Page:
Activists of Poland's suspended Solidarity trade union announced the establishment of an underground leadership today and called for a symbolic nationwide protest strike next month.

According to clandestine bulletins distributed to Western correspondents here, the new body met for the first time a week ago. Calling itself Solidarity's Provisional Coordinating Commission, it is made up of four senior union officials, representing different parts of the country, who have escaped detention following the imposition of martial law in December.

News of the formation of the provisional leadership coincided with the release of hundreds of Solidarity supporters from internment camps around the country. The official press devoted big coverage to the latest relaxation in martial law, treating it as evidence that life in Poland is returning to normal.

Talking to Western reporters outside an internment camp near Warsaw, released Solidarity activists said they had not changed their opinions as a result of their time in detention. They said they would continue to fight for the union's reinstatement.

The release of the internees was welcomed by Poland's Roman Catholic primate, Archbishop Jozef Glemp, who returned here today after meeting with Pope John Paul II in the Vatican. Glemp described the release as "a positive step" toward the rescheduling of the pope's visit, which, the archbishop announced in Rome, would almost certainly not take place in August as expected in view of martial law.

The easing of the martial-law regulations, including the lifting of the nighttime curfew on Sunday, has been presented by officials as a conciliatory gesture. Since 2,000 Solidarity activists are still in detention, however, it is thought unlikely to lead to any dramatic rapprochement.

In its statement released today, the Provisional Coordinating Commission said the only conditions for the holding of negotiations were the release of all internees and an amnesty for everybody convicted of crimes under martial law. This marks a softening from previous Solidarity demands, but it is still considerably farther than the authorities are prepared to go.

The commission includes three of Solidarity's best known leaders: Zbigniew Bujak, the chairman of the union's Warsaw branch; Wladyslaw Frasyniuk, the chairman of the Wroclaw branch, and Bogdan Lis, who was one of the organizers of the strikes in Gdansk in August 1980 that gave birth to an independent union. The fourth member of the commission is a local union leader from Krakow, Wladyslaw Hardek.

The most important region not represented on the new body is Katowice, the center of Poland's mining industry. Communications with Solidarity members in the Katowice region, formerly a union stronghold, were severely disrupted as a result of the military crackdown and tight police surveillance.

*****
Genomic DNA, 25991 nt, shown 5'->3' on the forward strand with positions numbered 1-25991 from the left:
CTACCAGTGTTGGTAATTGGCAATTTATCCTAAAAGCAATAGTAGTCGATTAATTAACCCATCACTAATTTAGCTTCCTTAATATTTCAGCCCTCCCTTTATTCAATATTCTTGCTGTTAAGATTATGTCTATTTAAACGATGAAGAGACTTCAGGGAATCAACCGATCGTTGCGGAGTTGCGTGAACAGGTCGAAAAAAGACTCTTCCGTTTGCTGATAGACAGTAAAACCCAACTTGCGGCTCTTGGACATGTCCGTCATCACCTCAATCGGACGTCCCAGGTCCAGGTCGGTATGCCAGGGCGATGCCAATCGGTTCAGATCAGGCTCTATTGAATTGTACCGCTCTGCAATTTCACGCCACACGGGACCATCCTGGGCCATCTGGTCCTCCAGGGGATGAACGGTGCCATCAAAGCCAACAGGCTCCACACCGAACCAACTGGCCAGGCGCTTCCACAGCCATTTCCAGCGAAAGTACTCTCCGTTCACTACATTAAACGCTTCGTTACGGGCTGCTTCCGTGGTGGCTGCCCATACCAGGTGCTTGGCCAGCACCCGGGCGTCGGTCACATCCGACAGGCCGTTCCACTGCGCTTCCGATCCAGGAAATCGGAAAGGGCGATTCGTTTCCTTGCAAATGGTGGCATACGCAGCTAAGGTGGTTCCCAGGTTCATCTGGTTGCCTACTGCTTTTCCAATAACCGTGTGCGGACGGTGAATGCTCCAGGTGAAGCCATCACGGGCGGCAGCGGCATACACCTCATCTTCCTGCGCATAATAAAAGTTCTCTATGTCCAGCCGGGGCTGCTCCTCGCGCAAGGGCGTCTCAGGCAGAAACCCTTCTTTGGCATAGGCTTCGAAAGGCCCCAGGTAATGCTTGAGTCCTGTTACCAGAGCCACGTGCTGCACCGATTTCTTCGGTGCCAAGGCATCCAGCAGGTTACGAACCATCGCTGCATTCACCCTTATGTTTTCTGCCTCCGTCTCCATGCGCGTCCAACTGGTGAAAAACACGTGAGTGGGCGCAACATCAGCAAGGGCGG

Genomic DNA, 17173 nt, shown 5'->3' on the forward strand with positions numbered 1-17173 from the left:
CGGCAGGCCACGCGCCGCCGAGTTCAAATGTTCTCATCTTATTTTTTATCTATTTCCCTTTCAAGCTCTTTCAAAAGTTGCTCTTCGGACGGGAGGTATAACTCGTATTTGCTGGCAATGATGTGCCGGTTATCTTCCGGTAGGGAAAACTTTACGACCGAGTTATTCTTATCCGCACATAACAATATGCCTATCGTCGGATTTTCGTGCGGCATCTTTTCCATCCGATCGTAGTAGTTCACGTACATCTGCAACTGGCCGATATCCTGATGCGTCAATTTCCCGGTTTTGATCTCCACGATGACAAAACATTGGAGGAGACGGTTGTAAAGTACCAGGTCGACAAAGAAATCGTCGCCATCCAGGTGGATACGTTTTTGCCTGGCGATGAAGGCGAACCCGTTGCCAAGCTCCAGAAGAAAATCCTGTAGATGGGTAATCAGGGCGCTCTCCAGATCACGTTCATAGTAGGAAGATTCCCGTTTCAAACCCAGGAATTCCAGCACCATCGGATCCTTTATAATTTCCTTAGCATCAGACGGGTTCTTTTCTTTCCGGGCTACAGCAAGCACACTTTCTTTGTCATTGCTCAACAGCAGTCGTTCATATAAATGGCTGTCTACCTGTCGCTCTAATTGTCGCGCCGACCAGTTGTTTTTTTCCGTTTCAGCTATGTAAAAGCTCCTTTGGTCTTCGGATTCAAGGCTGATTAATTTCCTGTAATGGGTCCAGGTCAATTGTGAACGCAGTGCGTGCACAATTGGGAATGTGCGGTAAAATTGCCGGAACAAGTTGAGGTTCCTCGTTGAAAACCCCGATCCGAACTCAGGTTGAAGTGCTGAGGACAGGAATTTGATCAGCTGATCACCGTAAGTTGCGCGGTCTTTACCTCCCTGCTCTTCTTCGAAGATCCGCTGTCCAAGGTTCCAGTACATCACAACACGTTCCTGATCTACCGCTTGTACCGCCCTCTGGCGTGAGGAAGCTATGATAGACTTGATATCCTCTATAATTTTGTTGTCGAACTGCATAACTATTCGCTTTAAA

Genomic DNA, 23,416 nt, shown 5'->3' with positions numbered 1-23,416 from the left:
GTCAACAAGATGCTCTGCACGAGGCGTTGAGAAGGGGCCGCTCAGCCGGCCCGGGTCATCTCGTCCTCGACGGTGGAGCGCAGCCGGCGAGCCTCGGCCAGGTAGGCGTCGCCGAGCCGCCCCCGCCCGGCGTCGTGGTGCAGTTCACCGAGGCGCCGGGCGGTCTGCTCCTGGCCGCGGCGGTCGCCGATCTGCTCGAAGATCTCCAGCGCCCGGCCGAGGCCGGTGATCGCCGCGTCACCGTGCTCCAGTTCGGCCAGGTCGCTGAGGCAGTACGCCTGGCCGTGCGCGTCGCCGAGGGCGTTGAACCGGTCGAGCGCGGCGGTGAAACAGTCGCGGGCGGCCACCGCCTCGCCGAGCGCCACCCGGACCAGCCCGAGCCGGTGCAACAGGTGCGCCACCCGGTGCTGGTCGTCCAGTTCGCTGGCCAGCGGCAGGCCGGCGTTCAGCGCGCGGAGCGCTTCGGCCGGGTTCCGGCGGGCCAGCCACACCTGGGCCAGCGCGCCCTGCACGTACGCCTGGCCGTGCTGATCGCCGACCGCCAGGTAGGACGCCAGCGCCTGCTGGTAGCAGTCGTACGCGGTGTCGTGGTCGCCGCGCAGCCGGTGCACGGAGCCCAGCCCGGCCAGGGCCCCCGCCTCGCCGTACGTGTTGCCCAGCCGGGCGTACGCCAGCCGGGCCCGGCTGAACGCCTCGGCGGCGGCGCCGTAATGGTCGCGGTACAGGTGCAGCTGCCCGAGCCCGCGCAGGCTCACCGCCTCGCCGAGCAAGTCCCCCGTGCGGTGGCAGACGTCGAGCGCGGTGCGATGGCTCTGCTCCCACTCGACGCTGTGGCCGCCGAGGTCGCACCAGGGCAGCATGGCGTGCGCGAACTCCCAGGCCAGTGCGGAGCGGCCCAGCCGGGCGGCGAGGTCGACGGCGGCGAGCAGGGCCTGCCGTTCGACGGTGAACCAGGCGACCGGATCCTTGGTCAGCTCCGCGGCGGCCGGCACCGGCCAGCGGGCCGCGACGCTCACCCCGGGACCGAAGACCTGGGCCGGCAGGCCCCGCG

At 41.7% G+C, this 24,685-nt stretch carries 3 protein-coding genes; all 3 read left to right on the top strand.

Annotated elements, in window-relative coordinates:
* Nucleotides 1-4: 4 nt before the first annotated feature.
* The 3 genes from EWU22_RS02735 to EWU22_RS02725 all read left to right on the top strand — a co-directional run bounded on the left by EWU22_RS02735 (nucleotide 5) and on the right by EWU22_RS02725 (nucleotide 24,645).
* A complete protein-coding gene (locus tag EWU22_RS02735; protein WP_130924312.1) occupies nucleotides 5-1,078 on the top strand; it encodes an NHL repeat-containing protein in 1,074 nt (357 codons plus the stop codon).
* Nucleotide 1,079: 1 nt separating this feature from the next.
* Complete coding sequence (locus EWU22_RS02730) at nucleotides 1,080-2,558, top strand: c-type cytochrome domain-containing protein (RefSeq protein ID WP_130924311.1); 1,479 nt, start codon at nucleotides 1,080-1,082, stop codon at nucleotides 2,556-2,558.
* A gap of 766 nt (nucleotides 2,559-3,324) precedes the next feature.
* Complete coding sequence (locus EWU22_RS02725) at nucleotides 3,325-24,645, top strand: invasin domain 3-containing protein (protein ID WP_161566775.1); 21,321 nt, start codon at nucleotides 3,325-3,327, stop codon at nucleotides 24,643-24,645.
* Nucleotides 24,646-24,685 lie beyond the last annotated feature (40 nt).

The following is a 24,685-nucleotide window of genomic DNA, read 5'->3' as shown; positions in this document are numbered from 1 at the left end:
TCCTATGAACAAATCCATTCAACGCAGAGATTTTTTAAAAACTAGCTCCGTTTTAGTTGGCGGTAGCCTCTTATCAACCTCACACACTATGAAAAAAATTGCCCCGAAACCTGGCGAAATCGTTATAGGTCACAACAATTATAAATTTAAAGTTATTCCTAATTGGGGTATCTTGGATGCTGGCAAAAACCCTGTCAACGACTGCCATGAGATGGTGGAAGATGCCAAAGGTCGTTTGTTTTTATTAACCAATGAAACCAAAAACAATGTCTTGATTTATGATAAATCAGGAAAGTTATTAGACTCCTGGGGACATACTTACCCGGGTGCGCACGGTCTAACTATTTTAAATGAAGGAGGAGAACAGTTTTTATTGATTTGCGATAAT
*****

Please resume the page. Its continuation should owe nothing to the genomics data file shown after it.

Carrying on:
While underground bodies claiming to represent Solidarity have released statements before, this is the first time that nationally known union leaders have lent their names to such an initiative. The four men said they would be coordinating union activities until Solidarity's full national commission under Lech Walesa was able to resume its work. Walesa remains confined.

The first decree issued by the provisional leadership, dated April 22, called on all factories throughout Poland to stop work for 15 minutes on May 13--five months since the declaration of martial law. They also appealed for all traffic to halt for one minute at noon on the same day and cars and buses to sound their horns.

"Let's demand the freedom of our union activists and Lech Walesa . . . . The coordination of the protest in the entire country will be a test of our solidarity and our strength," the appeal said.

A second decree called on workers to organize committees for social assistance to members in difficulty, discussion clubs, and print shops for the publication of underground bulletins. Fulfillment of these tasks would help to coordinate nationwide protest actions and, if necessary, a general strike, the degree said.

Underground Solidarity leaders have said they will call a general strike if the union is formally outlawed. At present it has only been suspended. assistance to members in difficulty, discussion clubs, and print shops for the publication of underground bulletins. Fulfillment of these tasks would help to coordinate nationwide protest actions and, if necessary, a general strike, the degree said.

Underground Solidarity leaders have said they will call a general strike if the union is formally outlawed. At present it has only been suspended. assistance to members in difficulty, discussion clubs, and print shops for the publication of underground bulletins. Fulfillment of these tasks would help to coordinate nationwide protest actions and, if necessary, a general strike, the degree said.

Underground Solidarity leaders have said they will call a general strike if the union is formally outlawed. At present it has only been suspended.